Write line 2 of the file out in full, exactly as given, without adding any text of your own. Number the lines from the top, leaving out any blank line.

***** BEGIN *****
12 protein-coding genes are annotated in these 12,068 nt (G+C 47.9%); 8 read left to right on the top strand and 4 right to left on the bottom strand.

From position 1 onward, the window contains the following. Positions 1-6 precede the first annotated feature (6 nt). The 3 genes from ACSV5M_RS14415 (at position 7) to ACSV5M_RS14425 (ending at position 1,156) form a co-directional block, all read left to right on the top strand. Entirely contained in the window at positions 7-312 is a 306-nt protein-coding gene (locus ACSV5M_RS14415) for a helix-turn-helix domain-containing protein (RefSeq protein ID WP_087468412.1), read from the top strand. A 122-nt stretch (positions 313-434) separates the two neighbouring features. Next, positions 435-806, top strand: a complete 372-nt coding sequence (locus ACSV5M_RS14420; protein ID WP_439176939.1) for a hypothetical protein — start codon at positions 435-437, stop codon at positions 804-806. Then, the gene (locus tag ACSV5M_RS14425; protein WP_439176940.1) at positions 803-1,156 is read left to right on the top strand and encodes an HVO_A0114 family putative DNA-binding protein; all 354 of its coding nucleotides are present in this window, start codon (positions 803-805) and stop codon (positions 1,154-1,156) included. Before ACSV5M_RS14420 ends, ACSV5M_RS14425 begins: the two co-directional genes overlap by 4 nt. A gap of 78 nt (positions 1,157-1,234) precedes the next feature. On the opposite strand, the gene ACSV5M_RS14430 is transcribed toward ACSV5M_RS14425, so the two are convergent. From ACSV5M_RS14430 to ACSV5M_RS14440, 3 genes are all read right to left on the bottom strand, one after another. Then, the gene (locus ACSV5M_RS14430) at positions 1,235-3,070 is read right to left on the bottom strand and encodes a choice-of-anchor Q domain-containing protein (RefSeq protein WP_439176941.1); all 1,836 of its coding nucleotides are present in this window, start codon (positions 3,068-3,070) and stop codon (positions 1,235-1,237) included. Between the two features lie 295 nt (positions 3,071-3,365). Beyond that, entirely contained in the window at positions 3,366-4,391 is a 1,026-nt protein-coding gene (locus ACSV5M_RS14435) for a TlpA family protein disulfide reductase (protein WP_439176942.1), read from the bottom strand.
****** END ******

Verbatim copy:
From position 1 onward, the window contains the following. Positions 1-6 precede the first annotated feature (6 nt). The 3 genes from ACSV5M_RS14415 (at position 7) to ACSV5M_RS14425 (ending at position 1,156) form a co-directional block, all read left to right on the top strand. Entirely contained in the window at positions 7-312 is a 306-nt protein-coding gene (locus ACSV5M_RS14415) for a helix-turn-helix domain-containing protein (RefSeq protein ID WP_087468412.1), read from the top strand. A 122-nt stretch (positions 313-434) separates the two neighbouring features. Next, positions 435-806, top strand: a complete 372-nt coding sequence (locus ACSV5M_RS14420; protein ID WP_439176939.1) for a hypothetical protein — start codon at positions 435-437, stop codon at positions 804-806. Then, the gene (locus tag ACSV5M_RS14425; protein WP_439176940.1) at positions 803-1,156 is read left to right on the top strand and encodes an HVO_A0114 family putative DNA-binding protein; all 354 of its coding nucleotides are present in this window, start codon (positions 803-805) and stop codon (positions 1,154-1,156) included. Before ACSV5M_RS14420 ends, ACSV5M_RS14425 begins: the two co-directional genes overlap by 4 nt. A gap of 78 nt (positions 1,157-1,234) precedes the next feature. On the opposite strand, the gene ACSV5M_RS14430 is transcribed toward ACSV5M_RS14425, so the two are convergent. From ACSV5M_RS14430 to ACSV5M_RS14440, 3 genes are all read right to left on the bottom strand, one after another. Then, the gene (locus ACSV5M_RS14430) at positions 1,235-3,070 is read right to left on the bottom strand and encodes a choice-of-anchor Q domain-containing protein (RefSeq protein WP_439176941.1); all 1,836 of its coding nucleotides are present in this window, start codon (positions 3,068-3,070) and stop codon (positions 1,235-1,237) included. Between the two features lie 295 nt (positions 3,071-3,365). Beyond that, entirely contained in the window at positions 3,366-4,391 is a 1,026-nt protein-coding gene (locus ACSV5M_RS14435) for a TlpA family protein disulfide reductase (protein WP_439176942.1), read from the bottom strand.